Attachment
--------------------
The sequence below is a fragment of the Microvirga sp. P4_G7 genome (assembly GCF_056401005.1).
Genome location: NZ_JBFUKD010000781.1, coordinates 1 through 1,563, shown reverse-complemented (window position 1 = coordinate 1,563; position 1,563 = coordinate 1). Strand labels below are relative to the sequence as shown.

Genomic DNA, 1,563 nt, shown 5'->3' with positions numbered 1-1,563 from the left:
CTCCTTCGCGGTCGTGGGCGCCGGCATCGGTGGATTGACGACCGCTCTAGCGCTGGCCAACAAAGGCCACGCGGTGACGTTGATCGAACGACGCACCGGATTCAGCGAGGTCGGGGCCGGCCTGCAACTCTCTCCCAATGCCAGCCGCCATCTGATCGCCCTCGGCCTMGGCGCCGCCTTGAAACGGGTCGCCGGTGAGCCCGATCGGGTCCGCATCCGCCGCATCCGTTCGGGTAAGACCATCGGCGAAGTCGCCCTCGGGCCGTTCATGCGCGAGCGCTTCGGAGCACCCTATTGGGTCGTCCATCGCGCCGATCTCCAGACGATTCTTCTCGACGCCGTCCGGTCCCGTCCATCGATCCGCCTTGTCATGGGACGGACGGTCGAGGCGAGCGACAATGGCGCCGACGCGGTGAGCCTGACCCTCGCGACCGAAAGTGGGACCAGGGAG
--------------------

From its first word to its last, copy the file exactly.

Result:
The sequence below is a fragment of the Microvirga sp. P4_G7 genome (assembly GCF_056401005.1).
Genome location: NZ_JBFUKD010000781.1, coordinates 1 through 1,563, shown reverse-complemented (window position 1 = coordinate 1,563; position 1,563 = coordinate 1). Strand labels below are relative to the sequence as shown.

Genomic DNA, 1,563 nt, shown 5'->3' with positions numbered 1-1,563 from the left:
CTCCTTCGCGGTCGTGGGCGCCGGCATCGGTGGATTGACGACCGCTCTAGCGCTGGCCAACAAAGGCCACGCGGTGACGTTGATCGAACGACGCACCGGATTCAGCGAGGTCGGGGCCGGCCTGCAACTCTCTCCCAATGCCAGCCGCCATCTGATCGCCCTCGGCCTMGGCGCCGCCTTGAAACGGGTCGCCGGTGAGCCCGATCGGGTCCGCATCCGCCGCATCCGTTCGGGTAAGACCATCGGCGAAGTCGCCCTCGGGCCGTTCATGCGCGAGCGCTTCGGAGCACCCTATTGGGTCGTCCATCGCGCCGATCTCCAGACGATTCTTCTCGACGCCGTCCGGTCCCGTCCATCGATCCGCCTTGTCATGGGACGGACGGTCGAGGCGAGCGACAATGGCGCCGACGCGGTGAGCCTGACCCTCGCGACCGAAAGTGGGACCAGGGAG